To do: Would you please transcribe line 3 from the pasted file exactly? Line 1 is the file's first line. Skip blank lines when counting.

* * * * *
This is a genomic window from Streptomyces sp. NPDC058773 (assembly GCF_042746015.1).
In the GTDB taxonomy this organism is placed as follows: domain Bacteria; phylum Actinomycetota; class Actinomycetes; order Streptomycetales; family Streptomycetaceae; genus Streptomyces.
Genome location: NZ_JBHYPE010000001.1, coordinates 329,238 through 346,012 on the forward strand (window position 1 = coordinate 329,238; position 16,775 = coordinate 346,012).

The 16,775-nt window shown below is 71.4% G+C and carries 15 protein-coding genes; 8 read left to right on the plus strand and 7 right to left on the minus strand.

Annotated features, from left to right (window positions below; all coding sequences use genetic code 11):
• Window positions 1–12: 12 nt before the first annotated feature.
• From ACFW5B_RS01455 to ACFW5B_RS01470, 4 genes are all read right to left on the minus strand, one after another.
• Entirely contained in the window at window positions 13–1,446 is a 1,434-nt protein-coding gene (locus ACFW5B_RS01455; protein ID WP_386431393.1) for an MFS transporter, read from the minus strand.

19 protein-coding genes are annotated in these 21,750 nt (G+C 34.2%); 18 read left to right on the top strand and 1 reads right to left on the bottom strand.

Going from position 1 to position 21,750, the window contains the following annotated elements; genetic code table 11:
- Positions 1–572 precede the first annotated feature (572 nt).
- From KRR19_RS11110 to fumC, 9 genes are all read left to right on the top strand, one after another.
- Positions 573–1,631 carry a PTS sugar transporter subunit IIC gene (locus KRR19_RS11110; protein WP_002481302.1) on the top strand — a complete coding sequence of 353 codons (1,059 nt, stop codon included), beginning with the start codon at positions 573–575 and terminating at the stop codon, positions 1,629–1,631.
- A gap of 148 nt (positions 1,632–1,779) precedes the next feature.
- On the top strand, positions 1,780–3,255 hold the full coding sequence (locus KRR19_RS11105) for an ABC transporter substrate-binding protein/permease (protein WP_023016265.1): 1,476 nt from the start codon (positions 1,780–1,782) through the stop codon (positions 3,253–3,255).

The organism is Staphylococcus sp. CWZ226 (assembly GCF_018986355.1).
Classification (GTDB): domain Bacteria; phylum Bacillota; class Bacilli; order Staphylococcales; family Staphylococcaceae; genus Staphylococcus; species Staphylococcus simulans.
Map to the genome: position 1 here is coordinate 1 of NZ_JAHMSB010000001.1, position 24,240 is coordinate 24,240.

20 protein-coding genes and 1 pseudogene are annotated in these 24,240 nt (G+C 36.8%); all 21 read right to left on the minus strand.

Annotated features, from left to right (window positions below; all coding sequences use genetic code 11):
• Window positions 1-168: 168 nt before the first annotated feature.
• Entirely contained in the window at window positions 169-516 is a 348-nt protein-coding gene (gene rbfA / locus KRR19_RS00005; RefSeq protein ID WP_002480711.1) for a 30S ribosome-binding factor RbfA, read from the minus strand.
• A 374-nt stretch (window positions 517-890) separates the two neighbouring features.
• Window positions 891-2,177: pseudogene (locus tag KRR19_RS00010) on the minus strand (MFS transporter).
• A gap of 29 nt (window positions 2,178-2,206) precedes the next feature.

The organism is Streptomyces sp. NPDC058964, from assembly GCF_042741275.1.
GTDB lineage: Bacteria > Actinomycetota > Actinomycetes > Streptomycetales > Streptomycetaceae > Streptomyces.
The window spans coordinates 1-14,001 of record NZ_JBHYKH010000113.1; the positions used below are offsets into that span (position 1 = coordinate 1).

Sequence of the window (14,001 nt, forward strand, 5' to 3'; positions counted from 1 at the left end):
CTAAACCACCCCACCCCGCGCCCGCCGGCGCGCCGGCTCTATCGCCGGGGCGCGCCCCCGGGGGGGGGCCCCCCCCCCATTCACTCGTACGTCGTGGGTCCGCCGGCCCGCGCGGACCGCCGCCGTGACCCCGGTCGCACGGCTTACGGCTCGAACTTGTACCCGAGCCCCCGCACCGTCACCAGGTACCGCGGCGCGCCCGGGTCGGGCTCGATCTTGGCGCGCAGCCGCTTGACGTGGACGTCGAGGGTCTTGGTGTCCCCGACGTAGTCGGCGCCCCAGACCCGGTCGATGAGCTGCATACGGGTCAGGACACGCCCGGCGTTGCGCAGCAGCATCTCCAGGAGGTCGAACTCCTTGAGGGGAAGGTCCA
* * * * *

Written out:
Genome location: NZ_JBHYPE010000001.1, coordinates 329,238 through 346,012 on the forward strand (window position 1 = coordinate 329,238; position 16,775 = coordinate 346,012).